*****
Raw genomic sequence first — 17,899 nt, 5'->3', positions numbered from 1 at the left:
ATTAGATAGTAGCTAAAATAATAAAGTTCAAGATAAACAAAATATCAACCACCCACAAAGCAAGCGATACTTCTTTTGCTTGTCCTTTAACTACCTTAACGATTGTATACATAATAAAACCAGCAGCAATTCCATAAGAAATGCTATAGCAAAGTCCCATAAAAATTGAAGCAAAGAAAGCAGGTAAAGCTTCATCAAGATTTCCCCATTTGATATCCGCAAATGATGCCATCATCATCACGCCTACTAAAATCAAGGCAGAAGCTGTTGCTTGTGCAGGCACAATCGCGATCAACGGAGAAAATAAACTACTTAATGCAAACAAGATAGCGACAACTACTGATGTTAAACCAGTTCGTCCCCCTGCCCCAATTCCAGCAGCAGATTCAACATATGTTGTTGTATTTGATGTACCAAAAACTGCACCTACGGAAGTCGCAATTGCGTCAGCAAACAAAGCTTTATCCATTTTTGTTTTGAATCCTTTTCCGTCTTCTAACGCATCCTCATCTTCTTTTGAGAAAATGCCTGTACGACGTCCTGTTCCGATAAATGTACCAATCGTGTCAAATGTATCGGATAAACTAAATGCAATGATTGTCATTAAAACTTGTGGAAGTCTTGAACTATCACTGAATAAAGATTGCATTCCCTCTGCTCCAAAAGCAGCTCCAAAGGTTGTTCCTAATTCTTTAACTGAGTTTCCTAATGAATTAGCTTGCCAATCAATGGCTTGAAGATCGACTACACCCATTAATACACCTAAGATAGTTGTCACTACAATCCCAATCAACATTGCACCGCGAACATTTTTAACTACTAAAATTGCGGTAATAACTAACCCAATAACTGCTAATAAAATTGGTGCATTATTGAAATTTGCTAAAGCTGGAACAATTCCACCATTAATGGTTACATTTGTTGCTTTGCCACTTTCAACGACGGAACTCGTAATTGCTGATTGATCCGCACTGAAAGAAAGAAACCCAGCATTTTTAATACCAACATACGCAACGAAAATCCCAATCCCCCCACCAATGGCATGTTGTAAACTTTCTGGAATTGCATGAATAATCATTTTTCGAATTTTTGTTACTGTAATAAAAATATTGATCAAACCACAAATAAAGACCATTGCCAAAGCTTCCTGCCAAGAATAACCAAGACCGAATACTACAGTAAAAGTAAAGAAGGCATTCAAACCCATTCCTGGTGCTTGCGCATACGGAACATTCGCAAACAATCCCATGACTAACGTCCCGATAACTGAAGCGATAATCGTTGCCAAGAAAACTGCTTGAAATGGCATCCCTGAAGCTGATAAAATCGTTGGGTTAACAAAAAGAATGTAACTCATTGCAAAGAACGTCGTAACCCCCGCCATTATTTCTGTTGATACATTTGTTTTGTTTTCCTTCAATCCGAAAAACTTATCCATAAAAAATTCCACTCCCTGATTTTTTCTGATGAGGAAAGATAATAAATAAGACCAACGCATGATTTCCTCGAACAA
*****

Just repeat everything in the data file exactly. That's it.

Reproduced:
Raw genomic sequence first — 17,899 nt, 5'->3', positions numbered from 1 at the left:
ATTAGATAGTAGCTAAAATAATAAAGTTCAAGATAAACAAAATATCAACCACCCACAAAGCAAGCGATACTTCTTTTGCTTGTCCTTTAACTACCTTAACGATTGTATACATAATAAAACCAGCAGCAATTCCATAAGAAATGCTATAGCAAAGTCCCATAAAAATTGAAGCAAAGAAAGCAGGTAAAGCTTCATCAAGATTTCCCCATTTGATATCCGCAAATGATGCCATCATCATCACGCCTACTAAAATCAAGGCAGAAGCTGTTGCTTGTGCAGGCACAATCGCGATCAACGGAGAAAATAAACTACTTAATGCAAACAAGATAGCGACAACTACTGATGTTAAACCAGTTCGTCCCCCTGCCCCAATTCCAGCAGCAGATTCAACATATGTTGTTGTATTTGATGTACCAAAAACTGCACCTACGGAAGTCGCAATTGCGTCAGCAAACAAAGCTTTATCCATTTTTGTTTTGAATCCTTTTCCGTCTTCTAACGCATCCTCATCTTCTTTTGAGAAAATGCCTGTACGACGTCCTGTTCCGATAAATGTACCAATCGTGTCAAATGTATCGGATAAACTAAATGCAATGATTGTCATTAAAACTTGTGGAAGTCTTGAACTATCACTGAATAAAGATTGCATTCCCTCTGCTCCAAAAGCAGCTCCAAAGGTTGTTCCTAATTCTTTAACTGAGTTTCCTAATGAATTAGCTTGCCAATCAATGGCTTGAAGATCGACTACACCCATTAATACACCTAAGATAGTTGTCACTACAATCCCAATCAACATTGCACCGCGAACATTTTTAACTACTAAAATTGCGGTAATAACTAACCCAATAACTGCTAATAAAATTGGTGCATTATTGAAATTTGCTAAAGCTGGAACAATTCCACCATTAATGGTTACATTTGTTGCTTTGCCACTTTCAACGACGGAACTCGTAATTGCTGATTGATCCGCACTGAAAGAAAGAAACCCAGCATTTTTAATACCAACATACGCAACGAAAATCCCAATCCCCCCACCAATGGCATGTTGTAAACTTTCTGGAATTGCATGAATAATCATTTTTCGAATTTTTGTTACTGTAATAAAAATATTGATCAAACCACAAATAAAGACCATTGCCAAAGCTTCCTGCCAAGAATAACCAAGACCGAATACTACAGTAAAAGTAAAGAAGGCATTCAAACCCATTCCTGGTGCTTGCGCATACGGAACATTCGCAAACAATCCCATGACTAACGTCCCGATAACTGAAGCGATAATCGTTGCCAAGAAAACTGCTTGAAATGGCATCCCTGAAGCTGATAAAATCGTTGGGTTAACAAAAAGAATGTAACTCATTGCAAAGAACGTCGTAACCCCCGCCATTATTTCTGTTGATACATTTGTTTTGTTTTCCTTCAATCCGAAAAACTTATCCATAAAAAATTCCACTCCCTGATTTTTTCTGATGAGGAAAGATAATAAATAAGACCAACGCATGATTTCCTCGAACAA